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NFL fans hope, fear and predict after two games

Dallas Cowboys staff lift injured quarterback Tony Romo (9) during the third quarter of game between the Dallas Cowboys and the Philadelphia Eagles at Lincoln Financial Field in Philadelphia, September 20, 2015 (Credit:Icon Sportswire/Zuma Press/Paul Moseley)Now that we are two weeks into the NFL season, it's time for fan bases to forget that there are still fourteen games to play and start offering up definitive answers on the fate of their favorite teams. The NFC East offers us an interesting case study in just how easy it can be to rush to judgment after only a couple of games. For fans of the Cowboys, who have now lost their best receiver and their starting quarterback for a big part of the season, it's natural to ask if they can hold on long enough for the cavalry's return to make a difference. Even the hopeful remnant that still thinks they can hold on to win the division (guilty as charged…) can't help but wonder whether it is logic or insanity driving that belief.

Giants fans have to be wondering if they'd be sitting pretty at 2-0 rather than 0-2 if their franchise player, Jason Pierre-Paul, hadn't blown off a chunk of his hand in a Fourth of July accident. After their defense generated only two sacks through those fateful games, it's easy to think that the man who led the team last season with 12.5 sacks and 16 tackles for a loss could have made a difference. Given the way they lost those games by coughing up the lead in the last minutes, many are likely wondering if their team is simply cursed.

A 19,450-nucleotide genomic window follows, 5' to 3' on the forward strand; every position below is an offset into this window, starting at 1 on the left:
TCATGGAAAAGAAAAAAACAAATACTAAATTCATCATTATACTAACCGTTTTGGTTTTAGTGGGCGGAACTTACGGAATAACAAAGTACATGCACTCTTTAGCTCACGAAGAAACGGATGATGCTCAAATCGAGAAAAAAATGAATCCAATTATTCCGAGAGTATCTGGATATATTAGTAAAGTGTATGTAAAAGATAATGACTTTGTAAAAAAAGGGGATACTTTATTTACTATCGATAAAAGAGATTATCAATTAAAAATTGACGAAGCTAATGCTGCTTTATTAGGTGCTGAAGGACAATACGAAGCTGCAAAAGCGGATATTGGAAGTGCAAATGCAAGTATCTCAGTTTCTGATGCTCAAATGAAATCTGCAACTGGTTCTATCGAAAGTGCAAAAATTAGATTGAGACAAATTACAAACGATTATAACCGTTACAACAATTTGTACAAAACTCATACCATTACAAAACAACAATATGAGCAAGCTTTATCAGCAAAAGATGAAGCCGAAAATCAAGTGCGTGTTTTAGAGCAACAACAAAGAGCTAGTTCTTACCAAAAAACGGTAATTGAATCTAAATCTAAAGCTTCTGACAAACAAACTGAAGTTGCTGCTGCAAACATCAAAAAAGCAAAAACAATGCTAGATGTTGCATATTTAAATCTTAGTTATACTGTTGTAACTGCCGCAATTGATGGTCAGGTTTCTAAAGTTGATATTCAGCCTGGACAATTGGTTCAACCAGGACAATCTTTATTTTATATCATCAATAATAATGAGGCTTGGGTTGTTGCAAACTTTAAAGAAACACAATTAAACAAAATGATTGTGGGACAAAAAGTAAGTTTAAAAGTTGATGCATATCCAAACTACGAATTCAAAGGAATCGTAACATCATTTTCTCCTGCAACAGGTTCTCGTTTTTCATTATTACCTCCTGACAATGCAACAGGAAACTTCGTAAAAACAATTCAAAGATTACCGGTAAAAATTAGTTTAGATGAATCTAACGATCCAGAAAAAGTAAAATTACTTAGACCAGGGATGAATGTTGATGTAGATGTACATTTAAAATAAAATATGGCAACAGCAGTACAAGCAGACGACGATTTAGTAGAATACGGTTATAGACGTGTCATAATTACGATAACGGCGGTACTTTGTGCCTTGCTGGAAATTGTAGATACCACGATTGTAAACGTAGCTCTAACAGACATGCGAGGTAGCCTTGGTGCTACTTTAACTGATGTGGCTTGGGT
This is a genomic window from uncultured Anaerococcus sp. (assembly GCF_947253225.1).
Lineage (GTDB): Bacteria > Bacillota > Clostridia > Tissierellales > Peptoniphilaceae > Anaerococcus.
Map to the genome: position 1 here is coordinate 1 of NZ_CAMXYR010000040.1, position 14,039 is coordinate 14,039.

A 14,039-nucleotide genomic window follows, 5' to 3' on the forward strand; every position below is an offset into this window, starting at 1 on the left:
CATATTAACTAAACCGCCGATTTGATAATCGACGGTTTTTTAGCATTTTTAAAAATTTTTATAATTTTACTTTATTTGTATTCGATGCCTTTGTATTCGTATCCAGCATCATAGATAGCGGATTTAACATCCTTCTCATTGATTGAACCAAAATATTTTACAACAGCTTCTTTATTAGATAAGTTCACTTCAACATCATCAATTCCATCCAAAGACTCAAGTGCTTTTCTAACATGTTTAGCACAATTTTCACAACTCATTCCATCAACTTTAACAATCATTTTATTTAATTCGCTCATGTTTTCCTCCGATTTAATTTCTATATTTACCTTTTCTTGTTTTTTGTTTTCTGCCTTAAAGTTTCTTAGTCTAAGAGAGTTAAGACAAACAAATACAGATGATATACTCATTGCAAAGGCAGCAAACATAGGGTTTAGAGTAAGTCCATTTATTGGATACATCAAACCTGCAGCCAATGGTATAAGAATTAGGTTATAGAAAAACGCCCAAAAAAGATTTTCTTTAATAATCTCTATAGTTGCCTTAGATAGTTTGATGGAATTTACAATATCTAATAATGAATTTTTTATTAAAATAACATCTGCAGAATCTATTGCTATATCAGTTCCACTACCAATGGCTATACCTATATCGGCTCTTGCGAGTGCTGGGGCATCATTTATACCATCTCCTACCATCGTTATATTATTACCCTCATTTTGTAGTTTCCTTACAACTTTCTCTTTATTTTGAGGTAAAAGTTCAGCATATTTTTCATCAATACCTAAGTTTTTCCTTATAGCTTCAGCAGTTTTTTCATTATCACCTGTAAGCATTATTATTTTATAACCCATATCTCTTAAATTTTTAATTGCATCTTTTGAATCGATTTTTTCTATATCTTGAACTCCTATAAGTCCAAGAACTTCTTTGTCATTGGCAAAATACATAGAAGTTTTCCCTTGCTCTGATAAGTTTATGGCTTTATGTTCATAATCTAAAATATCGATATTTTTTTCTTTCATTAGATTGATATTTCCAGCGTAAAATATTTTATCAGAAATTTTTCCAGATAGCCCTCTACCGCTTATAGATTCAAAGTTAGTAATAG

Fans of the Philadelphia Eagles may be doing most of the cursing these days given their team's 0-2 start. After their head coach, Chip Kelly, was given the authority to make personnel decisions this past off-season, many were curious to see how the new look team would perform. The preseason filled many with hope as the offense clicked and the team looked more than ready for the games to start counting. But after watching a porous offensive line make it all but impossible for Sam Bradford to throw down-field and their $40 million investment in DeMarco Murray yield the worst start to a season in 55 years (he's currently gained 11 yards on 21 carries), many are ready to jump ship and take Kelly with them.   

In the most unlikely of events, the Washington fan base is perhaps the most hopeful at the moment. After watching their team soundly beat a quality opponent in the St. Louis Rams to jump into second place in the division at 1-1, several pundits have begun wondering if their improved offensive line and underrated defense can propel them to their first division title since RG III's rookie season in 2012. Of course, Griffin's ignominious fall from grace was also the reason that most picked them to finish a distant fourth coming into the season. The man they traded three first round and two second round picks to acquire is currently their 3rd string quarterback and is unlikely to see the field this year. He has an injury clause in his contract that guarantees him $16 million for next season if he gets hurt and Washington cannot afford to risk paying that.